Who is eligible?

The immigration system divides applicants into various categories with different applications and restrictions. For applicants in the U.S. on a VISA with either a citizen spouse or U.S. child over 21, Boyle said the process can be fairly simple and a green card can be obtained in six to nine months.

“Beyond that it goes to very difficult to impossible,” Boyle said.

The next most viable group of applicants are those sponsored by an immediate family member. The wait list for these applicants can be extremely long, Boyle said, with a 12 year wait for a married adult child with a citizen parent and 14 years for sibling sponsorship.

Wait lists also vary by country of origin, Boyle said. The current wait list for applicants from Mexico is 20 years while the Philippines is 23 years.

Those with VISAs and either a citizen spouse or parent are the only applicants able to process legally in the United States. All other applicants, if they have been residing here illegally, are required to leave the country for 10 years unless granted an immigration pardon.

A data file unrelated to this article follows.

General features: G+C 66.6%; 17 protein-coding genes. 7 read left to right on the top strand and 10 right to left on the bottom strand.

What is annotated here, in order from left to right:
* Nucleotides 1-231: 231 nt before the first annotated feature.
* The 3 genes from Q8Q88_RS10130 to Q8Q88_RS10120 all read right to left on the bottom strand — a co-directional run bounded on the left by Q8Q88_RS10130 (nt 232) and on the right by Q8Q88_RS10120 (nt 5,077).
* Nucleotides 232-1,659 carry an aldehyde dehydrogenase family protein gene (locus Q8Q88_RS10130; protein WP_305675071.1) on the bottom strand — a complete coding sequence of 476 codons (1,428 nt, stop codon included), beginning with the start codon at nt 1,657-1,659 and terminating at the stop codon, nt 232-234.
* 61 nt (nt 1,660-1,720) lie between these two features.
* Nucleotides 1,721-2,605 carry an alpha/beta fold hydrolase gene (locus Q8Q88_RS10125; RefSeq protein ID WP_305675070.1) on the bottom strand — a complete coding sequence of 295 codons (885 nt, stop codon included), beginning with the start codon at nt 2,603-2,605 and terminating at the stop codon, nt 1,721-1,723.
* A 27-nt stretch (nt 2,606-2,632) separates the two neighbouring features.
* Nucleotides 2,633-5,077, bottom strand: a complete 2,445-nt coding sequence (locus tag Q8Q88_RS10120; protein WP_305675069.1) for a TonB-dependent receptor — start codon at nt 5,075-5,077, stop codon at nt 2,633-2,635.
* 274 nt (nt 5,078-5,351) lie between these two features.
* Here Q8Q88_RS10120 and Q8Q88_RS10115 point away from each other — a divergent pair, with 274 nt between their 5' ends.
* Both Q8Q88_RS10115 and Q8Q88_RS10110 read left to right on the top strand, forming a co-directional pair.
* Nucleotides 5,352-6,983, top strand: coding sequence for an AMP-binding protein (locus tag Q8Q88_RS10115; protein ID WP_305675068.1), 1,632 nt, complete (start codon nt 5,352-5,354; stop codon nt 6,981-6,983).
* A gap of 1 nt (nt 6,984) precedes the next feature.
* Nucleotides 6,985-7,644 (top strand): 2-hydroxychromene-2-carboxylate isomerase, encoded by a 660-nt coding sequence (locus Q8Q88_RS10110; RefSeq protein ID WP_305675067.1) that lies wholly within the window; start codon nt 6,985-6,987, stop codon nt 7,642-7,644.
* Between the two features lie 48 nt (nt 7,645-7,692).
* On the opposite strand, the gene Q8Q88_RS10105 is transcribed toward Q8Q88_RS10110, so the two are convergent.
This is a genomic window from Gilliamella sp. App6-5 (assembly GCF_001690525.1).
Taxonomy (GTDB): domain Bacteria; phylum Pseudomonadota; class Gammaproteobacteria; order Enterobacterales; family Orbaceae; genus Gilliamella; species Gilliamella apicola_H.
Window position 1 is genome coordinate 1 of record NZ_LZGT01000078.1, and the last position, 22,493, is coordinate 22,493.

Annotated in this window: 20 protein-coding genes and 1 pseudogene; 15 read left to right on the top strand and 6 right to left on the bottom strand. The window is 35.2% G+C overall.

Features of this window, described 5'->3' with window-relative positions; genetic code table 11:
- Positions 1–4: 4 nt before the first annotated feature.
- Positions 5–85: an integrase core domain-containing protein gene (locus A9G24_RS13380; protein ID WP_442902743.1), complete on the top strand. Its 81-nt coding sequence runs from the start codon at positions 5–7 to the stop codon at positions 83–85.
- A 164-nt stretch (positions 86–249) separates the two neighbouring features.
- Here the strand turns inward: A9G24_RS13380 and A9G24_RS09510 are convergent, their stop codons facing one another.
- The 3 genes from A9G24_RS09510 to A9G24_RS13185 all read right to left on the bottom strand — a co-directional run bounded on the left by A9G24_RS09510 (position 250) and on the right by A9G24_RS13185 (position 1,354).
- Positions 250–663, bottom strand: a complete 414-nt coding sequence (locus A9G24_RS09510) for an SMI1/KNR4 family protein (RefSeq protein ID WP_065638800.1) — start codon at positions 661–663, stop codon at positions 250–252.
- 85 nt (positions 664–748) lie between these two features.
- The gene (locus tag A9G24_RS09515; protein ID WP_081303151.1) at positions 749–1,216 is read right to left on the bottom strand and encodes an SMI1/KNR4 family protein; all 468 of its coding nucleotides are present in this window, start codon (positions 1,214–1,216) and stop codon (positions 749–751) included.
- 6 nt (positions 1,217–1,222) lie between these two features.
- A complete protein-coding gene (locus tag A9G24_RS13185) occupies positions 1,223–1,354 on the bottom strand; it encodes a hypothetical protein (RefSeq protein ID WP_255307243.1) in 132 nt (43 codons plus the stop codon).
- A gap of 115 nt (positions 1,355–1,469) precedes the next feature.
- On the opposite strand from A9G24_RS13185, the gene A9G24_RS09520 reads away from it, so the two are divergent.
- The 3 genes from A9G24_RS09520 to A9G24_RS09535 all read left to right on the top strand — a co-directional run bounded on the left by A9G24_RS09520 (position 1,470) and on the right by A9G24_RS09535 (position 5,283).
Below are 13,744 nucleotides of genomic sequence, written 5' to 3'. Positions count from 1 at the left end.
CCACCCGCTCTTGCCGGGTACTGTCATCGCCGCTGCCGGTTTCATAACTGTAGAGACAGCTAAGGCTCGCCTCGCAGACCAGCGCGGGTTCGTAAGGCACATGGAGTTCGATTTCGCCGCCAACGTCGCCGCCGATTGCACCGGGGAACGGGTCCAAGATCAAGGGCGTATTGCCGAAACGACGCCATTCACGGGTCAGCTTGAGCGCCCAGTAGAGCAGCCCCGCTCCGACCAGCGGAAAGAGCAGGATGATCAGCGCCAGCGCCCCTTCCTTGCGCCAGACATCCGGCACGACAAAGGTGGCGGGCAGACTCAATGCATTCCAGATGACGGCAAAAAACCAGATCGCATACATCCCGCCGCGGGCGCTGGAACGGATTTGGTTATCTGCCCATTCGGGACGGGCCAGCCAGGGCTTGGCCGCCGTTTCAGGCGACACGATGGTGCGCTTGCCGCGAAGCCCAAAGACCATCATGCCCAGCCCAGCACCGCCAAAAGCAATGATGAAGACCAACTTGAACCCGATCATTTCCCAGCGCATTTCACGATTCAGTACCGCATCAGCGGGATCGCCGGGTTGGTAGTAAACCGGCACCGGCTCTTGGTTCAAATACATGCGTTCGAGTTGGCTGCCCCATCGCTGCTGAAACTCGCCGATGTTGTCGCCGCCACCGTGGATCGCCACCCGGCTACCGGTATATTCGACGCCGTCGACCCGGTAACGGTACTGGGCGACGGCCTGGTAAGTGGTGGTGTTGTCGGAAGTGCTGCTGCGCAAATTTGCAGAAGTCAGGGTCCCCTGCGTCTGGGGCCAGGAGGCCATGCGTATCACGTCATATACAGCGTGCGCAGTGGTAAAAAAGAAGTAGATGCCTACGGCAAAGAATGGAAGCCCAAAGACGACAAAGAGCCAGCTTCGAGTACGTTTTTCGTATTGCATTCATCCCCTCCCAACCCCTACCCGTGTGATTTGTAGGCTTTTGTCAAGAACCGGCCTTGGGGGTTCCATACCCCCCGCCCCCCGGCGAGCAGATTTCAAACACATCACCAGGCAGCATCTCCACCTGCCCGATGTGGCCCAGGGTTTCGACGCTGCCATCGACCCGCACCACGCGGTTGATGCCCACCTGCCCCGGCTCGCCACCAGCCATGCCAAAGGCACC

The other viable category of applicants are those with employer sponsorship, which requires proof of highly specialized skills, according to visiting Quinnipiac University Law Professor Sheila Hayre.

“You have to show you have special skills and it’s really difficult,” Hayre said.

The cost of application can range from about $1,700 to over $10,000, Boyle said.

Applicants with family or employment sponsorship constitute “a relatively limited subset of people,” Boyle said. Outside of that, “the great mass of people really have nothing.”

That includes those who enter the county illegally, including children brought over by their parents.

Maria Harlow, Executive Director of the Spanish Community of Wallingford, said the restrictions account for why so many undocumented immigrants are unable to achieve legal status. The Spanish Community of Wallingford has partial certification to assist in citizenship applications, green card and Deferred Action for Childhood Arrival renewals. So far the organization has filed 28 applications for citizenship, Harlow said. The non-profit wanted to assist in the process because many take advantage of families desperate for legal status and file applications with no hope of approval, costing thousands, Harlow said.

“Unfortunately there are people out in the community that take advantage of immigrants looking to get legal status,” Harlow said.

The Spanish Community of Wallingford holds “Know your Rights” workshops for immigrants, Harlow said. In recent months they have had to add workshops focusing on parents planning for guardianship in the event they are deported and must leave their children behind.

ltauss@record-journal.com 203-317-2231 Twitter: @LeighTaussRJ